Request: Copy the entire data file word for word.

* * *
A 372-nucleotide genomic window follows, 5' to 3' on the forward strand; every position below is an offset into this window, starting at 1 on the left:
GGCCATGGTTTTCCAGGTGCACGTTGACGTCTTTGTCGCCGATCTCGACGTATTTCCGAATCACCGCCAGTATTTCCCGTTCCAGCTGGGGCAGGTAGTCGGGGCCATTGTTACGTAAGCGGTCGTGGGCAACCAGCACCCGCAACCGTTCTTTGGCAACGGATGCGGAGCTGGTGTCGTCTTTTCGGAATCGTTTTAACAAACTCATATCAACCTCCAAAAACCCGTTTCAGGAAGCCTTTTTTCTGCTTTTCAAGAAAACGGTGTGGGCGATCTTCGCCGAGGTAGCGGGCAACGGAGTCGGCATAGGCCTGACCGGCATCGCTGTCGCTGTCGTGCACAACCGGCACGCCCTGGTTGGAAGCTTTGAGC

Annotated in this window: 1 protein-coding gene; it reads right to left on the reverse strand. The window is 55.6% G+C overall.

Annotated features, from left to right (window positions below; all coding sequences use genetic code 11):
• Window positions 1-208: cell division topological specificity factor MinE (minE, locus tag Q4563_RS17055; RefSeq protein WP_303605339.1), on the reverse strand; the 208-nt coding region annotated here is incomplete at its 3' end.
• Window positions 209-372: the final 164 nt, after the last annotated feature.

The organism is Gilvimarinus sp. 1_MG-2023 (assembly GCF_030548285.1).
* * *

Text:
A 372-nucleotide genomic window follows, 5' to 3' on the forward strand; every position below is an offset into this window, starting at 1 on the left:
GGCCATGGTTTTCCAGGTGCACGTTGACGTCTTTGTCGCCGATCTCGACGTATTTCCGAATCACCGCCAGTATTTCCCGTTCCAGCTGGGGCAGGTAGTCGGGGCCATTGTTACGTAAGCGGTCGTGGGCAACCAGCACCCGCAACCGTTCTTTGGCAACGGATGCGGAGCTGGTGTCGTCTTTTCGGAATCGTTTTAACAAACTCATATCAACCTCCAAAAACCCGTTTCAGGAAGCCTTTTTTCTGCTTTTCAAGAAAACGGTGTGGGCGATCTTCGCCGAGGTAGCGGGCAACGGAGTCGGCATAGGCCTGACCGGCATCGCTGTCGCTGTCGTGCACAACCGGCACGCCCTGGTTGGAAGCTTTGAGC

Annotated in this window: 1 protein-coding gene; it reads right to left on the reverse strand. The window is 55.6% G+C overall.

Annotated features, from left to right (window positions below; all coding sequences use genetic code 11):
• Window positions 1-208: cell division topological specificity factor MinE (minE, locus tag Q4563_RS17055; RefSeq protein WP_303605339.1), on the reverse strand; the 208-nt coding region annotated here is incomplete at its 3' end.
• Window positions 209-372: the final 164 nt, after the last annotated feature.

The organism is Gilvimarinus sp. 1_MG-2023 (assembly GCF_030548285.1).